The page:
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TOPEKA STATE JOTTHXAT MONDAY EVENING, DECEMBER 10, 1900.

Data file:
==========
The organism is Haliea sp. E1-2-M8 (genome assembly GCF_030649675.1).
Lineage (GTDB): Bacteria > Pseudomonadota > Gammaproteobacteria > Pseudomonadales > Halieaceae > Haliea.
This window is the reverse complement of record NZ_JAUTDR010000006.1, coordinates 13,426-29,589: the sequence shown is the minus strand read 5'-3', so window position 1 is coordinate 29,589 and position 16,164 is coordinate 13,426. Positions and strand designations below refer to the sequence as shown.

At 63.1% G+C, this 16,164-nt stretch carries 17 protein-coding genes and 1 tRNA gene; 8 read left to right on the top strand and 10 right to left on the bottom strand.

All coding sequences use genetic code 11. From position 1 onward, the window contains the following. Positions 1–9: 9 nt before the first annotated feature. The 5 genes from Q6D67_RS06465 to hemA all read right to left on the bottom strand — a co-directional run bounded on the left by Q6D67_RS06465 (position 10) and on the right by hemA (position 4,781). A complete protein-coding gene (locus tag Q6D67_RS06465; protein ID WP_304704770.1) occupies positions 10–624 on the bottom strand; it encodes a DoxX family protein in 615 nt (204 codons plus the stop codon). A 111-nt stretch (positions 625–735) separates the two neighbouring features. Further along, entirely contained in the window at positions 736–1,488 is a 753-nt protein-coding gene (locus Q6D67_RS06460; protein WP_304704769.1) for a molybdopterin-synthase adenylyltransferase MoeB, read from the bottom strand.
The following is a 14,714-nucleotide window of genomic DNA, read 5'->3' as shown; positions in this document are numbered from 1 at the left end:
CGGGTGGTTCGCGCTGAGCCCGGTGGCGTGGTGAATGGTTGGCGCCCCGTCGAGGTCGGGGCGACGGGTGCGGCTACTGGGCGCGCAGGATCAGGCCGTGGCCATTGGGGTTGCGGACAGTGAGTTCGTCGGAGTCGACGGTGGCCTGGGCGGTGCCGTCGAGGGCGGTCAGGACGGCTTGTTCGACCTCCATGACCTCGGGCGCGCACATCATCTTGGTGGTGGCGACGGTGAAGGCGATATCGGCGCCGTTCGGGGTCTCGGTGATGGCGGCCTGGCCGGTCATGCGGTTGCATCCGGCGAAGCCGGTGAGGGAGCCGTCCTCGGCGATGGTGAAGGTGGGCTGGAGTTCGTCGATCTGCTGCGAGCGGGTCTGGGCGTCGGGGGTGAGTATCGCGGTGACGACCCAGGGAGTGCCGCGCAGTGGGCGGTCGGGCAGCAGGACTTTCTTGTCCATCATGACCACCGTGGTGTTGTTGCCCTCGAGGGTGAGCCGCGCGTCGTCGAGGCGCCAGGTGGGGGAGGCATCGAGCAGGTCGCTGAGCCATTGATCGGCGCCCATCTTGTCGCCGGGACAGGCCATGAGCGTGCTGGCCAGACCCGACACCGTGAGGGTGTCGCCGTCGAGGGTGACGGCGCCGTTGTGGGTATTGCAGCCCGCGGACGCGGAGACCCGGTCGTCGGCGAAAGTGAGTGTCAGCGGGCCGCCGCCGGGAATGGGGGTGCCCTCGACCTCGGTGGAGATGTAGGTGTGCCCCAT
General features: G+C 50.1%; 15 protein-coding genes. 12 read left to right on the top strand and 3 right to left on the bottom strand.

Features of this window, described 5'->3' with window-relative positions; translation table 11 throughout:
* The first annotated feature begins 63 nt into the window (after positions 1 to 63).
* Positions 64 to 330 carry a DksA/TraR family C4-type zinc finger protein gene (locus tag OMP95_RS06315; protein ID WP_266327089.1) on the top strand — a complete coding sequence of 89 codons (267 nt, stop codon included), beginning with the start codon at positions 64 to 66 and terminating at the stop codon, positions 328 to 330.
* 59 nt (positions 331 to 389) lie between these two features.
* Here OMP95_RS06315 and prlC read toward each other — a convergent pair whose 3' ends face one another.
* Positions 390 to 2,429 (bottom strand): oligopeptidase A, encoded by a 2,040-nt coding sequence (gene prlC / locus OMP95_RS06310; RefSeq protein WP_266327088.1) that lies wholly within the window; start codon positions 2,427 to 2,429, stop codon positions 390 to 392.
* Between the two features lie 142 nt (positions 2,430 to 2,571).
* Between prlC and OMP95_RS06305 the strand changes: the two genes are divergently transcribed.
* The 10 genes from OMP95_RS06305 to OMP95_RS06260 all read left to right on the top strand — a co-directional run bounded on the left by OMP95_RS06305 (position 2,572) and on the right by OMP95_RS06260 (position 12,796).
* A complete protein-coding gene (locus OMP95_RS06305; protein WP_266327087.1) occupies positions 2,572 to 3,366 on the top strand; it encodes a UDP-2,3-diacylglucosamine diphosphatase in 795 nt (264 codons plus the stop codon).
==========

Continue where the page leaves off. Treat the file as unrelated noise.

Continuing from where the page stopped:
3 vpigs . . yj iknd It's Origin.- The boT ingular combination is the trde-mark adopted by the Parle Medicine Company of St. Louis and is used in their adTertisemente ot Grove' Tasteless ChiU Tonic. To the ruai.y people who may be interested to know the origin of this odd trade-mark, the following i&formation is given: In the spring of 1893, the little two year old son of Mr. E. W. Grove was taken quite sick with malaria. Mr. Grove, knowing the virtue of his own medicine, commenced giving him Grove's Tasteless Chill Tonic He had taken this prescription only a few days until quite a favorable change was noted, in fact, he grew so rosy, healthy and plump, that Mrs. Grove in describing his condition to her husband, remarked " Grove's Tonic makes our baby as fat u pig". This led Mr. Grove to thinking that the expression "as fat as pigs" used in con nection with babies, was a very common one, and suggested to him the idea of combining a child's face with a pig's body, with wording as above, " Grove's Tonio makes children as fat as pigs". It is an attractive trade-mark, and the remedy it represents Grove's Tonio is regarded by the public as being the very best prescription for Malaria, Chills and Fever. The record of the Paris Medicine Company shows that Nine Thousand gross Jfinety car loads of Grove's Tonic have been sold this year from Jan. 1st, 1900, and as " orders are truly a good index of a medicine's worth " no one can doubt the virtue of Grove's Tonic Druggist ail sell Grove's Tonio on a no cure, no pay basis, for fifty cents a bottle. HIS "AD" BROUGHT A BRIDE Somaace of an Illinois Bachelor and a Kansas GirL Harrisbure. III., Dec. 10. Jasper Han king, of Brushy, and Miss Klittie E. Squiers. of Beloit, Kan., were married here, which ends a romance of some what peculiar character and dates back nearly a. year. Mr. Hankins is a bach elor of forty odd year, quite wealthy, and for years ha 1 been looking among the fair sex of his acquaintance for some one suitable ten share his joys and sorrows through life. Beir.5 unsuccess ful, he advertised in a matrimonial jour nal, giving an exact description of the kind of a partner he desired. In due course of time the advertisement was answered by Miss Kittie E. Squiers.who paid she was a native of New Tork. but bad been teaching school at Beloit.Kan., for several years. A correspondence fol lowed and photographs were exchang-ed, and before long each became convinced that they were destined for each other, but a cruel fate had kept them apart. Arrangements were made for Miss Squiers to come to this city. She ar rived today, accompanied by her fav orite cat, and found Mr. Hankins anxiously waiting. They secured a license and repaired to the residence of Elder TV. S. Biackman, who made them one, and are now at home to friends la Brushy. SANK IN A GALE. Sight Persons Drowned in a T.n V Erie Disaster. Erie, Pa Dec. 10. In one of the most bitter gales that ever swept Lake Erie, the iron ore barger Foster, in taw of the Iron Duke, went to the bot tom at 4 o'clock Sunday- morning, ten miles off Erie, and eight persons were drowned, as follows: CAPTAIN JOHN BRIDGE of Cleve land. FIRST MATE, name unknown. FECOXD MATE, name unknown. SEAMAN ROBERT WOOD AND TVILLIAM KELLY of Port Austin, Mich. COOK MRS. MAT of Detroit. TWO UNKNOWN DECK HANDS. The Foster was one of the f,eet of James Corrigan of Cleveland, and for two months had been running from Du luth to Erie witn iron ore. Her cargo consisted of 1.500 tons of iron ore. . Captain Ashley of the Iron Duke made Erie in safety. In an interview he said: "The Fester was in tow, about 5'0 feet astern. I was up all night and there were three men on watch with me. The seas were rolling tremendously from the northwest and the gale carri-d with it a blinding snow storm. We made the harbor light all right. TVnen ALL RIGHT IN BISCUITS But a Poor Medicine. Common soda is all right in its place, and indispensibie in the kitchen and for cooking and washing purposes, but soda was never intended for medicine, and people who use It as such will some day regret it. The common use of soda to relieve heartburn and sour stomach is a habit which thousands of people practice, al most daily, and one which .is fraught with danger; soda gives only temporary relief and In the end the stomach trouble gets worse and worse. The soda acts as a mechanical Irri tant to the walls of the stomach and bowels and cases are on record where it accumulates in the intestines, caus ing death by inflammation or peri tonitis. Dr. Harlandson recommends as the BA.est and surest cure for sour stomach faci.t dyspepsia) the dai'.v use after meals of an excellent preparation, sold by druggists under the name of Stuart's IMspPsia Tablets. These tablets are large 20 gram lounges, pleasant to the taste and containing the natural per- toies and digestive elements necessarv i?o,; A;-"orAorl and all weak stomachs lark. Stuart's Dyspepsia Tablets used reg ularly after meals digest the foov! promptly and thoroughly before it has time to ferment, sour and poison the blood and nervous svstm Dr. Wuerth states that' he invariablv se and recommends Stuart's DW sia Tablets in all forms of stomach d- rangement and finds them a certain fU" not cr.iy for sour stomach but bv causing prompt digestion of food ty create a healthy appetite, increase fih and strengthen the action of the heart and liver. They are not a cathartic and contain no violent drug but are intended oniy for stomach diseases and faulty diges tion, and generally acknowledged to be the most reliable cure for anv stomach trouble except cancer of the stomach Stuart's Dyspepsia. Tablets now enjov an international reputation and popu larity and are sold by druggists every where in the United States," Canada and Great Britain. we turned for the harbor a sea much heavier than any other experienced struck us. I ran to the stem. Just as I got there the Foster plunged into an awful sea and dove down nose first. There was not a cry from a soul of the crew of eight she carried. Just as she pitched down I saw a man on her fore castle with a lantern. The tow line part ed when she went down. The storm was so heavy that I could not put about to hunt for anyone. There would not have been a particle of use anyhow, because the seas were so tremendous that no one could have lived a minute, even if the water had not been icy cold. Had there been a cry for help I would have turned around and risked my ship, but it was no use. I had all I could do to make port in safety." EMMA GOLDMAN AGRT. Anarchist Leader Claims Paris Police Suppressed the Propaganda. New Tork. Dec. 10. The Times says: Emma Goldman, who has been confer ring with anarchist groups in England and France, has returned to this coun try. She made a hurried tour of the various anarchist headquarters In this city last night. She says that the anarchists from va rious countries had arranged to hold an international anarchist congress in Paris, but just as it was about to con vene the police officials swooped down, broke up the meeting and drove tha leaders out of the city. It was an outrage, she declared, and showed that even the socialist govern ment was under the domination of the rich. In spite of the Parisian authori ties, however, she said, a secret congTess was held and arrangements made for the propaganda. Miss Goldman was angry also at the apathy of the people in England re garding the spread of the propaganda. They acted, she said, as if a social rev olution was never heard of. CHANTED A PSALM As He Laid His Head Upon the Chop ping Block. Vfsteraas. Sweden, Dec 10. Philip Nordlund. who on May ITxli last, as the steamer Brine Carl, on which he was a passenger, was passing Quicksund, mur dered seven men and wounded five others, a woman and a boy, subsequently escap ing in a boat to Hoping, and who was con victed and sentenced to death in June last, was beheaded today. The condemned man chanted the verses of a psalm as he laid his head upon the block. BAND NOW HAS A HOME. Prof. Jackson Establishes Head quarters at 422 Kansas Avenue. Professor George TAT. Jackson, leader of the Twentv-third regiment band, ha3 leased the hall at 422 Kansas avenue. The rooms have been fitted up for a home for the band. A stage has been constructed and regular concerts will be given. The front rooms have been carpeted and furnished for parlors and reception rooms. The rooms are being decorated. ORNER TO ASSIST FAG AN. Probate Judge-Elect Appoints Earn Garrard's Successor. W. E. Fa?an. probate judge-elect, has announced that Theo. F. Orner will be his chi-f clerk. Mr. Fagan takes the office in January, succeeding Judge Dolman. Capt. Orner will succeed Sam F. Garrard who is a candidate .for register of deeds. Capt. Orner was a clerk in the office of J. K. Hudson, state printer. MRS. M'LEAN DEAD. Mrs. Dewey's Mother Passes Away After Short Illness. Washington. Dec. m Mrs. Mary L. Mc Lean, the mother of John R. McLean, of the Cincinnati Enquirer, died here at her residence at 1:30 o'clock Sunday morn ing, of acute heart affection. She had been ill since Friday. At the bedside of Mrs. McLean when the end came were her daughters. Mrs. Dewev and Mrs. Ludiow. wife of Hear Admiral Ludlow: her son, Mr. John R. McLean, and Admiral Dewey. Mrs. McLean was a native of Kentucky, but previous to coming to Washington several vears aeo, she spent most of her life in Cincinnati. She was the widow of the late Washington McLean, proprietor of the Cincinnati Enquirer. Mrs. McLean was in her 7-M year. Russian Crop Estimate St. Petersburg, Dec. 10. The official es timates for this winter and spring crop in 64 departments of Etiropean Russia, are as follows: Wheat. pood: rye. 1.4sl,7uO.u0O poods and oats 721.6X.U00 poods. Denmark Minister Tours. San Francisco, Dec. 10 Charles Bran, minister from Denmark to the United States, is in this city on a brief visit. ITe will return to "Washington by way of Los Angeles and New Orleans BETTS THE WINNER. Successor to II. C. SaHord a Barton Man. J. B. Betts, councilman, defeated M. C. Holman, president of the Commercial club, for the nomination for representa tive in the Thirty-eighth district to fill the vacancy caused by the death of H. C. Safford. The primaries -were held from 2 until 7 o'clock Saturday afternoon. The primaries were concluded without trou ble of any kind. Mr. Holman was de feated by a majority of 118. The result of the primaries was con siderable of a surprise as Mr. Holman seemed to be favorite. However, Judge Hazen, Aaron Jetmore and the county administration, aided by some of the representatives of the city government, took a lively interest and made much personal effort among the voters during the afternoon. This was due to the fact that the sup port of the jointists was being thrown to Mr. Betts and the friends of this element contributed their influence. The church people of the Second ward were aligned with the Holman forces, but only in word. The principal repre sentation from this element of the pop ulation staid at home. Mr. Betts carried Mr. Holman's pre cinct in the First ward by 30. Mr. Betts carried his own precinct in the same ward by 43. The vote cast at the primaries, follows: Holman. Betts. First ward, east precinct.. .113 136 First ward, west precinct. .207 237 Second ward, east precinct. 122 110 Second ward, west precinct. 196 257 Oakland 93 79 Tecumseh 12 22 Total 743 861 The county committee held a special meeting Saturday night and canvassed the returns, declaring Mr. Betts nom inated, and filing with the county clerk the certificate of nomination. The Populists and Democrats in an effort to effect fusion in this district had the customary row and the plan failed. The Populists nominated Frank Collins, a North Topeka commission merchant. The Democrats held a meet ing to take action on the Populist nom ination but some one started the rumor that Collins is a Prohibitionist. This was too much for the Bourbons. They quarreled for a while and when the question of a nomination was ready for disposition Henry Steele arose solemnly and said: "Since the Republicans and the Popu lists have nominated candidates with out consulting us," the emphasis on the last word. "I move that we adjourn without action." This upset the dignity ef the meet ing for a moment but when the Demo crats recovered their self-possession the motion was adopted and Collins and Betts are the opposing candidates, the Populist candidate going fh without Democratic approbation. This primary election is probably the first that the Curtis influence has been defeated in Shawnee county. Mr. Hol man was a candidate at the suggestion of Curtis. Mr. Betts was a candidate pledged to J. R. Burton. While this was denied by some of the friends of Betts. Mr. Burton himself, Dave Mulvane, Frank Grimes and John Dudlev, took a hand in the primaries. Saturday. The outsiders did not show their hands but they were behird the scenes giving directions and making suggestions. A PHILIPPINE PATROL. Mosquito Fleet About to Start For the Orient. New Tork. Dec. 10. Five little cockle shells of the naw are to travel more than 13 ''mO miles to the Philippines. The flag ship of this mosquito rieet will be the gunboat Annapolis, and her consorts will be the gunboats Vicksburg. the converted yacht Frolic and the tunboats Wompatuck and Fiscataqua. Thev are to be sent in response to the request of Rear Admiral Remey for small vessels to do patrol duty in the Philip pines. Thev will be examined this week bv a board of inspection, and if the con dition is satisfactory orders to sail will be issued at once. Commander Karl Rohrer will be the senior offlcer. He and his ship are at Hampton Roads, which is the rendezvous, and the other vessels will join the Annap olis in a week. The cruise will be one of the most interesting in the history of the naval service. Vessels of the size of the Wompatuck. the Fiscataqua and the Frolic have never made so long a journey. The Annapolis and the Vicksburg are of 1 VO tons displacement. They use sail as well as steam. The Fiscataqua. formerly the TV. H. Brown, is aa ocean-going tug of fi3l tons, for which the government paid .'IM.OoO at the outbreak of the recent war. She carries a battery of six rapid-fire guns. The Wompatuck is also an ocean-going tug. of 462 tons, and was known as the Atlas before the government paid J'jo.'X'O for her In 1S?8. She carries two rapid-fire guns, and made a name for herself dur ing the war by her work in the cable cut ting expeditions off Santiago and Guan tanamo. The Frolic Is a craft of 607 tons, and was formerlv the pleasure yacht Comanche, owned bv H. M. Hanna. brother of Sen ator Hanna. When the government bought her she was in Lake Erie and she was brought down and fitted with a battery of four rapid-fire guns. With the exception of Wompatuck. these vessels are at the rendezvous or on their way there. The Wompatuck was to have (A V &! ' V ''V Robert Harrison, son of Ex-Mayor T. "W. Harrison, who was killed in tie football disaster at San Francisco on Thanksgiving Say. sailed yesterday from the Brooklyn naw yard, but it was 'discovered that her rig ging needed slight repairs, which will be made this morning. Lieutenant Comman der F. H. Sherman, who is to command her, will probably take her to sea this af ternoon. Lieutenant Commander Sher man and Ensign Louis Shane will be the only officers on board the Wompatuck and it will mean twelve hours work a day for each of them while the craft Is at sea. The limited coal capacity of these ves sels presented a difficulty, but this was covered by the plan of taking the south ern route, where frequent stops for coal could b - Ze. The itinerary marked out is from i..jjto' Roads to the Bermudas, to San Juan, Puerto Rico; to Barbadoes, then across the Atlantic to the Azores, to Gibraltar, and then through the Medi terranean, stopping at small ports along the European coast, through the Suez canal and to Maniia. There Commander Rohrer will report to Admiral Remey. It is understood that the gunboat To peka. which is now at Naples, will join the mosquito fleet in the Mediterranean. FACED DEATH AND DUTY. Section Hand Flagged Train Until It Hit Him. That Mike McLane, a section hand. Is alive today is considered remarkable af ter one hears the story the story of an accident; of a man who did his duty, even though death stared him in the face. A St. Louis traveling man tells the story: "It was on the fast mail train on the Santa Fe. It was just before dusk one recent Saturday afternoon, and we were hitting a pretty fast clip. When we had gotten within about 30 miles of Kansas City a man was sighted on the track about 300 yards ahead. He was on the wrong side and the engineer didn't see him. The train got nearer and nearer and the man waved the red flag in a frantic manner. The fireman espied him and yelled to the engineer to stop the train. The man with his flag stood still in the center of the track. The locomo tive was reversed, but it was impossible to make the stop without traversing 10 yards at least. Everyone expected the man to get off the track, but he didn't. He stayed there until the engine struck him and he was thrown in the air about 50 feet. The conductor alighted from the train and picked the poor fellow up. He wasn't dead; he didn't seem serious ly injured, even. " 'What's the matter?' was the con ductor's first question. "The Irishman assumed a sitting pos ture, rubbed his bruises and made ex planations. He told the trainmen that there was a gang ef 100 Italians working on the track a mile below. The section boss, so he said, had sent him on ahead to give tha fast mail a signal to go slow, and that's what he was doing. " 'But why in the name oif heaven didn't you get off the track?' asked ona of the trainmen. " 'He told me to stay on the track and stop the train,' replied the Irishman. 'I had to do my duty.' "The Irishman was put on the fast maii and taken to the next station where he was given medical assistance! One of his arms was fractured, and h was badly bruised. "The engineer and" fireman thought the man would be in stantly killed, and his escape after standing boldly in front of the fast m?il and being thrown 50 feet in the air by the force of the collision is considered miraculous by them .and everyone else who saw it." . COMING DRAMATIC EVENTS. "A Young Wife," J. K. Tillotson's comedy drama, will be the attraction here this evening, with Ethelyn Palmer, of Topeka, in the title role. A promi nent paper recently said: "In this comedy drama there is enough fun of a clean, wholesome sort, with very little hint of horse-play, to cause considerable laughter, enough pathos to touch tender sentiments, and enough of the terrible tragic side of life to cause shivers to run down the spinal column From start to finish there is a vim and go to the acting that kept the house enthused. The plot is laid in the two extremes of New York life, the opening and closing scenes being in a beautiful suburban residence and the intermediate in the slums of New York, the den on Baxter street. Judson Douglas, the wealthy New Yorker, had one son, a dis solute person, whom it became neces sary to disown, and a young daughter. Needing an heir, Mr. Douglas adopts his nephew, Clarence, who naturally be comes an object of dislike to the disin herited son. The son, known as Charles Clemens, became associate and confed erate of a gang of desperate thieves and uuuscuTOKers ana is recognized as the captain of the band in Baxter street. "The adopted son Clarence marries a young and pretty girl of whose parent age he knows nothing, but the play de velops that she too has been, in early life, an inmate cf the infamous den, but is as unscathed as Oliver Twist was after his sojourn at Fagin's. She runs away and is adopted by well-to-do peo ple, and after a lapse of ten years mar ries Clarence Douglas, little suspecting that this is to bring her again in con tact with her old life through Charles Clemens, who being at his father's home recognizes in the young bride the child of the ucn. The other characters are a detective, several servants, and the burglars belonging to the gang. With these elements it is small wonder that Mr. J. K. Tillotscn has evolved an ex- -iiui ij-.ct-ji hiai. uviu uiiauaicu in terest, and when to these he adds the fresh Vermont countryman down in uieYiYaYsijYii 1 &$Jf&. - iiimm mii liTi These Game Boards have Rales tor 50 Games inclndin CaOKINOLE and ail tha CARROM CAMCS Two P 519 - 1 -f 1 t t v I 1 v r k 11 V f V i u MISSOURI PACIFIC LINES FROM KANSAS CITY. No. 2 leaving Kansa3 City 9:50 a. m. i3 solid vestibulei train to St. Louis, consisting of Smoking car, Day coaches, Reclining Chair car ( Seata Free) and Pullman Parlor car. ' Connections at St. Loui3 union depot with eastern lines for New York and Atlantic coast points. Lv. Kansas City.. 9:50 am " " 9:15 pm " " l:lOpm a 10:45 pm - 6:55 am 9:55 pm - " 10:50 am 10:50 am it it u. 9:5 , pm it u 2:25 am a u u 9: t5 am u u 7:00 cm Ar. St. Louis U u tt u a u Ar. Omaha. .. U 44 Ar. Lincoln.. 44 44 Ar. Joplin.... F. E. SIFPS, Ticket Agent, Topeka, v Toi-lc to ck the siehts. the situa- tions become irresistible. That the au dience was in sympathy with the actors and thoroughly enjoyed the presenta tion was evidenced by the rounds of hearty applause, and the five curtain calls at the close of the second act were a safety valve allowing the excess of excitement to escape. The play will probably be greeted with large audi ences during its short run here." Mr. Frank Tannehill, who is at the head of the company, has been seen here with "Why Smith Left Home." Al H. Wilson, in his new play. "The Watch on the Rhine." under the man agement of Messrs. Chas. H. Tale and Sidney R. Ellis, of "Twelve Tempta tions" and "Evil Eye" fame, will make his first bow as a star at the Crawford Tuesday night. Mr. Wilson will in this piece have ample opportunity to show his versatility as a comedian and his abilitv as a sincer, for in this play he will liav a number of new, pretty, bright and catchy songs that will not only touch the heart but the sentiment of every mother, lover and sweetheart that mav witness Its presentation. Vsssrs. Tale and Ellis have staged "The Watch on the Rhine" in a sumptuous manner. They have also surrounded this voung man with a cast of merit. The effects, both electrical and me chanical, we are told, will be something new to the stage. Taking alt in all, an evening of intense interest and enjoy ment may be anticipated by all lovers of the good and pure in dramatic art. REAL ESTATE TRANSFERS. Chas. F. Spencer, adm. to Emma Davis, $1,030, pt. s. e. M 9-13-15. Esther A. Toungs to Emma Davis, $1, pt. s. e. J,i 9-13-13. Chas. Worrall and wife to "Laura D. McMahan, $500, Ft. s. e. lot 4, 26-11-15. John H. Zirkle and wife to J. Z. Howe, $1,500, pt. s. e. li 29-11-16. Wm. A. Crooks and wife to K. C. Dauber. $600, pt. n. e. U 1S-11-1S. Emma Davis to Chas. F. Spencer, $550, pt. s. e. H 9-13-15. Winfleld S. Hvde and wife to C. W. Flower, $300. e. s. w. 14 32-12-15. Elizabeth P. N'ading to Capital Build ing and Loan asosciation, $500. lot 107 and s. Vz lot 105 Locust street, Metsker's 2nd add. L. W. BlathPfwiek to Mary F. Libby, $3'j0, pt. s. e. U Res. 4. C. W. Flower and wife to W. S. Hyde and wife, $2,500. e. J- s. w. 32-12-16. Sarah Munsnn to Walter O. Holliday, $1,000. lot 471 Polk St., Gould's add. L. B. Martin and wife to Mary W. Doran. $1,000, lot 51 Western ave., Wat son's add. Tax deed to E. Snoddy. lots 4-6-8-10-12-14-16 and 18 Main St.. Valencia. Hale Ritchie et al to Mary B. Cleland. SI. lots 357 and 359 Madison St. J. H. Hunt. tr. and wife to Mary E. I Dairymple, $1. levts 632 and 634 .Lincoln St.. M. and D. sub. Addie M. Robbins and husband to Robt. X. and Wm. T. Turner, $400, lot 7 Hillver's sub. Geo. A. Shunkwi'er to Wm. A, Crocks, $1,000. pt. n. e. 18-11-16. H. C. Thompson to J. Z. Howe, $2,500. pt. s. e. 29-11-16. H. C. Thompson to J. Z. Howe, pt. s. e. 14 29-11-16. W. I. Jamison and wife to Amanda M. Thompson, $100, ac 3, bik 15 College Hill add. KANSAS CITV AND RETURN $2.67 via "The Great Sock Island Route." Tickets on sale Dec. 10 and 11th. limi ted for return Dec. 12th. Three Flyers between Topeka and Kansas City. See local time card. All druggists sell a "growler" 5 cent3 The new hand-made cigar. For Every Dollar imZZL You spend with us for Holiday Goods from now till Friday night, you may select a dollar and ten cents worth of goods. In other words we give you ten cents off on each dollar's worth to induce you to buy before the big rush begins. It would be useless for us to try to enumerate the items in our varied stock, so we will simply say that we have everything that is new and desirable at low prices. i mi ii j Immense Rooms. NTERPRISL, 521 KANSAS AVENUE. Mi V H r I II h 1 I ) I k .1 V 1 1 J H ' ' 11 ' ' 1 . 6:05 , 7:10 ,10:05 . 7:20 . 6:50 . 6:15 . 6:25 . 7:03 . 6:35 . 8:45 . 4:00 . 1:50 pm , am pm am : pm am . pm pm am I am i pm I am Lv. Kansas City.. u u u u a u a 4 " " " a u u u u u Kan, THE FUTURITY OF 1903. WUl Offer Rich Prize of $75,00O For 8heepshead Bay Events. New Tork, Dec. 10. The richest turf prize ever offered in this country will probably be the Futurity of lio3. to be run at the autumn meeting at Sheeps head bay. The Coney Island Jockey club has announced that the estimated value of the race was $75,000. Ever since the first running of the Futurity, in ISsS, it has been the most valuable race in a pecuniary sense on . the American turf, and it has always attracted wide spread Interest, not only on account of its money valuation, but owing to bring ing together some of the best neetfootrd thoroughbreds in this country. It is for two-year-olds, and the distance of the race has always been 170 feet less than six furlongs. The winner of the first running of the race was Proctor Knott, and the value of the struggle for the honors that year was $40,Liai. In 1VS9, the following year, the value of the race was $54,550, and the winner was Chaos. The race was won a year later by Po tomac, and the cash valuation of the contest was $7,675. The winner of the race in subsequent years and the value of the race each year were as follows: 1S91, His Highness, value $61,675; 1S2, Morello. value $4". 500; 193. Domino, value $49 350: 1S94. The Butterflies, value $4.710; lS;i Requital, valuf $53,190: 1S96. Ogden. value $44.:9o; lNi-7. L'Alouette, value $34.20: 1SDS. Martimas. value $37. 130; 1S9.. Chaco- arnac. value $30,990; lifciO, Ballyhoo Bey. value $33,790. A FEMALE SYENGALI. Young Girls of Minneapolis Rob Them selves For Stranee Woman. Minneapolis, Minn., Dec. 10. A fe male SvengE.Ii, who by weird incanta tions and stranire calisthenic exercises compels young girls to do her will, even to robbing themselves of all th.ir fine clothes, is causing much ejeritemtnt here. The woman is a gypsy, who lives in a tent at the outskirts of the city. According to the story toll by the girls, who have given away all of their costly clothing and performed menial tasks for the woman, they were first ap proached by her several weeks ago with the pretense that she had something to sell. Later she threw a spell over them, at the same time commanding them to do things which they in their ordinary senses would not do for the world. Tes terdav the gypsy made such outrage ous demands that after the girls had complied they became frightened and told the police, who are now searching for the woman. TO FEED 25,000 POOR. Salvation Army Will Provide Big Christmas Dinner in New York. Xew Tork, Dc. 10. The Salvation Army will provide on Christmas day a dinner for 25.000 poor persons in Madison Square Garden. In the morning 16.000 uncookd dinners will be distributed to poor families in 3.200 baskets. Each basket will contain previsions fe-r five persons. 'In the even ing 300 ccoked dinr.prs will be served at tables on the main floor of the Garden. After the dinner tln-r" will be an enter tainment, when "The Passion Play" will be reproduced. Commander Booth Tucker will preside over the gathering. COLORADO FLYER. Via "Great Rock Island Route.' Le;j.ve3 Topeka 8:10 p. m.. arriving Colorado Springs 10:35. Denver li:O0 o'clock next a. m. Call at Keere's. W1 Kansas avenue, and see Mrs. Davis' display of French water colore and new pastels. Ar. Carthage. ... . 8:07 3 :2'2 '. 1:05 , 7:55 . 7:25 .10:.T5 , 10:'3O , 1:14 , 8:25 7:40 am pm nm pm am m am pm pro am 9:55 am 7:00 pm 9:40 pm Ar. Little Rock. 44 44 4. Ar. Hot Springs . Ar. St. Joseph ... 9:40 am 9:40 am 8.00 am 10:50 am 6:00 pm 6:10 am 2:25 am IL C. T0ffXSE.D, G. P. & T. A., SL Louis, Mi. S 4 Two Fast Trains Daily FHOM KANSAS POINTS TO Denver, Salt Lake, Saa Fran Cisco, Portland, AND ALL P0I.NTS WEST. Through Palac Sleepers, Chair Cars, Pullman Ordinary Sleepers, Vinlug Cars, Meals a la Carle. Only 71 Tours ts Portlaai From Eaxsas City. jTo Other Line Sets It. For tickets and full information call on F. A. LEWIS, City Ticket Agent. Or 3. C FULTON, Dspot Agrnt WELL' DO YOUR HALUNJ RIGHT Topeka Transfer Co. 509 Kanui .A vena. CEOS iti. Hou feL S9. F. P, BACON. Proprietor. nr-BEB re about storaob. OUY THE GENUINE SYRUP OF FIGS ... MANTTFACTTJRFJJ BT ... CALIFOR.NIA FIQ SYRUP CO. Rest and Health to SZotuer and Cri.il Hfy. Wi.VSL.OWS SOOIM'V'J SVI:t f ban bn u.id for over FIKTY IKAiv-l 1,1 .VU.Uo.NS oF MoTHKH for wi-ir tHILUHKX WHI!.; TKL.I'liIN'i. Itn !'i:w'i:eT sv-i-i:3. it tiif:s n. CHILD. SOKTKNS h H'M- ALI.Aii aU i-AIN. CLfir.ri WIND COM'' the bst rem-iy for UIAP.RH'.'-: V. f-H by Prut'pits in ry pn rt ot Ut wm I. be ure to ak for "Mm. tVinfIr ' p.x-tlv-InR Syrup" ar.d tak no ether kind. leu ti-flv cents a bottia KANSAS CITY AM BKTL'KN $2.67 via "The Great Rock Island Route." Tii lcts on fa! I ". 10 airl 11th. linV tel for rtum life-. Mh. Tnr l"lvr between Topeka and Kansas City. ii local time